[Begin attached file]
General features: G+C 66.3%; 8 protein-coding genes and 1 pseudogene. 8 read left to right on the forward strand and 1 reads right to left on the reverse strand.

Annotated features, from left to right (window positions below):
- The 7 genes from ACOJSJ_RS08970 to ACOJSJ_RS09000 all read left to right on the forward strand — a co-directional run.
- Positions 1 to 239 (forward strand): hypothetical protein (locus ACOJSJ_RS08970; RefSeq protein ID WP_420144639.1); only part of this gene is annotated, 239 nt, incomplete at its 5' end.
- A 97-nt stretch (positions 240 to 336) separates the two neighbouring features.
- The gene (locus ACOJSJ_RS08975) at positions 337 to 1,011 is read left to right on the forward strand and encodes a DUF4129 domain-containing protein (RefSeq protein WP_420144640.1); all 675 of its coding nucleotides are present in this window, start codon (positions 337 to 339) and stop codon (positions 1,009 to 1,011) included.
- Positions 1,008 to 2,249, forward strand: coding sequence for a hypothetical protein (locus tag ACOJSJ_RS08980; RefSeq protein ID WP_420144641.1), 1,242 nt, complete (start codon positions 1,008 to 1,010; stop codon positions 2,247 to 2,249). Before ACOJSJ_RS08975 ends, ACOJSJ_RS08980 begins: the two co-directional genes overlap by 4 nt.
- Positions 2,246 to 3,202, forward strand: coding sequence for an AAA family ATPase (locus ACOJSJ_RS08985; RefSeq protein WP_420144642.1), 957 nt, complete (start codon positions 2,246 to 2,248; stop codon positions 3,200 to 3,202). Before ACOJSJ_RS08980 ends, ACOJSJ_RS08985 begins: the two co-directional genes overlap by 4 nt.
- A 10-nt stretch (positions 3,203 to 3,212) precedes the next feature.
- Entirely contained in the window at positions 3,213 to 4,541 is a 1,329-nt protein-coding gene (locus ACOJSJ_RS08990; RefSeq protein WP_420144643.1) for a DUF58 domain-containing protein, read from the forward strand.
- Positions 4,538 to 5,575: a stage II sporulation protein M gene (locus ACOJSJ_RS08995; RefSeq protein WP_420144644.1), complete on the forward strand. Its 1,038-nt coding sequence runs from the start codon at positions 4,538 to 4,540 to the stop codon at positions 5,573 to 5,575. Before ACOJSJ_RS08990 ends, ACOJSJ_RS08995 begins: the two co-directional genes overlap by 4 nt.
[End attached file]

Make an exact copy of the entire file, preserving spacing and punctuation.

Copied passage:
General features: G+C 66.3%; 8 protein-coding genes and 1 pseudogene. 8 read left to right on the forward strand and 1 reads right to left on the reverse strand.

Annotated features, from left to right (window positions below):
- The 7 genes from ACOJSJ_RS08970 to ACOJSJ_RS09000 all read left to right on the forward strand — a co-directional run.
- Positions 1 to 239 (forward strand): hypothetical protein (locus ACOJSJ_RS08970; RefSeq protein ID WP_420144639.1); only part of this gene is annotated, 239 nt, incomplete at its 5' end.
- A 97-nt stretch (positions 240 to 336) separates the two neighbouring features.
- The gene (locus ACOJSJ_RS08975) at positions 337 to 1,011 is read left to right on the forward strand and encodes a DUF4129 domain-containing protein (RefSeq protein WP_420144640.1); all 675 of its coding nucleotides are present in this window, start codon (positions 337 to 339) and stop codon (positions 1,009 to 1,011) included.
- Positions 1,008 to 2,249, forward strand: coding sequence for a hypothetical protein (locus tag ACOJSJ_RS08980; RefSeq protein ID WP_420144641.1), 1,242 nt, complete (start codon positions 1,008 to 1,010; stop codon positions 2,247 to 2,249). Before ACOJSJ_RS08975 ends, ACOJSJ_RS08980 begins: the two co-directional genes overlap by 4 nt.
- Positions 2,246 to 3,202, forward strand: coding sequence for an AAA family ATPase (locus ACOJSJ_RS08985; RefSeq protein WP_420144642.1), 957 nt, complete (start codon positions 2,246 to 2,248; stop codon positions 3,200 to 3,202). Before ACOJSJ_RS08980 ends, ACOJSJ_RS08985 begins: the two co-directional genes overlap by 4 nt.
- A 10-nt stretch (positions 3,203 to 3,212) precedes the next feature.
- Entirely contained in the window at positions 3,213 to 4,541 is a 1,329-nt protein-coding gene (locus ACOJSJ_RS08990; RefSeq protein WP_420144643.1) for a DUF58 domain-containing protein, read from the forward strand.
- Positions 4,538 to 5,575: a stage II sporulation protein M gene (locus ACOJSJ_RS08995; RefSeq protein WP_420144644.1), complete on the forward strand. Its 1,038-nt coding sequence runs from the start codon at positions 4,538 to 4,540 to the stop codon at positions 5,573 to 5,575. Before ACOJSJ_RS08990 ends, ACOJSJ_RS08995 begins: the two co-directional genes overlap by 4 nt.